Karen Pence, the wife of Republican vice presidential nominee Indiana Gov. Mike Pence, and Melania Trump, the wife of Republican presidential nominee Donald Trump, wave to supporters during a campaign event Nov. 3, 2016, in Berwyn, Pa.
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As first lady, Melania Trump would like to be an advocate for women and young people. Her first act would be to stop cyberbullying.

"It is never OK when a 12-year-old girl or boy is mocked, bullied or attacked. It is terrible when it happens on the playground, and it is absolutely unacceptable when it is done by someone with no name hiding on the internet. We have to find a better way to talk to each other," Trump said Thursday during a rally in suburban Philadelphia. It was her first solo speech since her disastrous Republican National Convention speech, CNN reports.


"We must find better ways to honor and support the basic goodness of our children, especially in social media," she said. "It will be one of the main focuses of my work, if I am privileged enough to become your first lady."

The funniest part of the speech is that she honestly believes her position and failed to note that her husband, Republican presidential candidate Donald Trump, not only has a history of cyberbullying people but even prides himself in doing it.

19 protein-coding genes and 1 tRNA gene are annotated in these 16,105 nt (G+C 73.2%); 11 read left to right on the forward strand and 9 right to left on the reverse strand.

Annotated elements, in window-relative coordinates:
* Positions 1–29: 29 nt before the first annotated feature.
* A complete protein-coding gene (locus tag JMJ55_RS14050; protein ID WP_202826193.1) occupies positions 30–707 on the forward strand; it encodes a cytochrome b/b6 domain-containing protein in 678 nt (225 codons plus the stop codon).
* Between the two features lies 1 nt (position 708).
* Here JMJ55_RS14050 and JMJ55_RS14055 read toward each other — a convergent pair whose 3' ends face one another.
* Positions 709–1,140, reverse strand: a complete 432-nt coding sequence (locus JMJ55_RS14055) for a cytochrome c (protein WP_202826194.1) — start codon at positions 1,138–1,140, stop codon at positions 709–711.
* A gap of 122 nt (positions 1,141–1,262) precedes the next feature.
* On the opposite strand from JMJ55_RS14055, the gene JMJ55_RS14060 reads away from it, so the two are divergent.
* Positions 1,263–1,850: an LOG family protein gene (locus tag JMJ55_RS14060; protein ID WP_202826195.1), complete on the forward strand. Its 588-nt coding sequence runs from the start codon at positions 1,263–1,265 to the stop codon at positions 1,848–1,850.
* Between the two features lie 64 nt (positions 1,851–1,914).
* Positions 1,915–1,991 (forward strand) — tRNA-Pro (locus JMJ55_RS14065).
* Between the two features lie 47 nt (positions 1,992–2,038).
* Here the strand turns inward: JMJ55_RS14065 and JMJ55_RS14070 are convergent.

In fact, the New York Times reported 282 times that he has insulted some person, place or thing on Twitter.

In case Melania Trump has trouble remembering her husband's most recent cyberbullying tirade, CNN notes that in September he called 1996 Miss Universe Alicia Machado "Miss Piggy" and "Miss Housekeeper." Then, during a 3 a.m. Twitter tirade, Trump called Machado "disgusting" and a "con" and added that his followers should check out a nonexistent Machado sex tape.



Instead of calling out her husband, Melania Trump continued her spaced-out re-creation of her husband, noting that he's in touch with the working class and citing how she witnessed him "get upset" after learning that factories had closed in Ohio, Pennsylvania and North Carolina.


The man that she describes sounds like a fairly compassionate man—too bad that isn't the man she's married to.

Read more at CNN and the New York Times.

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